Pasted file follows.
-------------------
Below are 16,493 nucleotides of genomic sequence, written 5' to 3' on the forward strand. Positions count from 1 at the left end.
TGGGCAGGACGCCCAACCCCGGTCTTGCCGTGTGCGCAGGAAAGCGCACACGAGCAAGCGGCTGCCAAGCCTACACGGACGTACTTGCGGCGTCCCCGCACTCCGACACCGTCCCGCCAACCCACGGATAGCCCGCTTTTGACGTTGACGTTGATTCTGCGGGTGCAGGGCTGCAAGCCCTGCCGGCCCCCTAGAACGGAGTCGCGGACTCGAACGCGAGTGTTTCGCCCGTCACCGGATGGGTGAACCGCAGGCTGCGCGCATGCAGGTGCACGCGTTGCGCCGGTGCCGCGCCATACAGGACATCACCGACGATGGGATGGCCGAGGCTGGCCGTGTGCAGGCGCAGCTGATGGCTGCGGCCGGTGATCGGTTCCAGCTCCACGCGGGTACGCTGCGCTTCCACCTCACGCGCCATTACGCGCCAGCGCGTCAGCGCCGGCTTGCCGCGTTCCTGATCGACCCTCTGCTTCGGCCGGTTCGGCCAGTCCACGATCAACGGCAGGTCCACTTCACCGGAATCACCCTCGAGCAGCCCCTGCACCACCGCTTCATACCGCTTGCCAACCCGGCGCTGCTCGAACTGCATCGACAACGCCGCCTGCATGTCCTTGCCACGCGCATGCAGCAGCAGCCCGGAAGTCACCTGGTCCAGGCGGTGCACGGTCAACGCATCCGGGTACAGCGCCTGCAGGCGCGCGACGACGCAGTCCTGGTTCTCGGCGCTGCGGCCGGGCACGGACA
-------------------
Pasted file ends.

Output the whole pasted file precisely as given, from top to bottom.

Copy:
Below are 16,493 nucleotides of genomic sequence, written 5' to 3' on the forward strand. Positions count from 1 at the left end.
TGGGCAGGACGCCCAACCCCGGTCTTGCCGTGTGCGCAGGAAAGCGCACACGAGCAAGCGGCTGCCAAGCCTACACGGACGTACTTGCGGCGTCCCCGCACTCCGACACCGTCCCGCCAACCCACGGATAGCCCGCTTTTGACGTTGACGTTGATTCTGCGGGTGCAGGGCTGCAAGCCCTGCCGGCCCCCTAGAACGGAGTCGCGGACTCGAACGCGAGTGTTTCGCCCGTCACCGGATGGGTGAACCGCAGGCTGCGCGCATGCAGGTGCACGCGTTGCGCCGGTGCCGCGCCATACAGGACATCACCGACGATGGGATGGCCGAGGCTGGCCGTGTGCAGGCGCAGCTGATGGCTGCGGCCGGTGATCGGTTCCAGCTCCACGCGGGTACGCTGCGCTTCCACCTCACGCGCCATTACGCGCCAGCGCGTCAGCGCCGGCTTGCCGCGTTCCTGATCGACCCTCTGCTTCGGCCGGTTCGGCCAGTCCACGATCAACGGCAGGTCCACTTCACCGGAATCACCCTCGAGCAGCCCCTGCACCACCGCTTCATACCGCTTGCCAACCCGGCGCTGCTCGAACTGCATCGACAACGCCGCCTGCATGTCCTTGCCACGCGCATGCAGCAGCAGCCCGGAAGTCACCTGGTCCAGGCGGTGCACGGTCAACGCATCCGGGTACAGCGCCTGCAGGCGCGCGACGACGCAGTCCTGGTTCTCGGCGCTGCGGCCGGGCACGGACA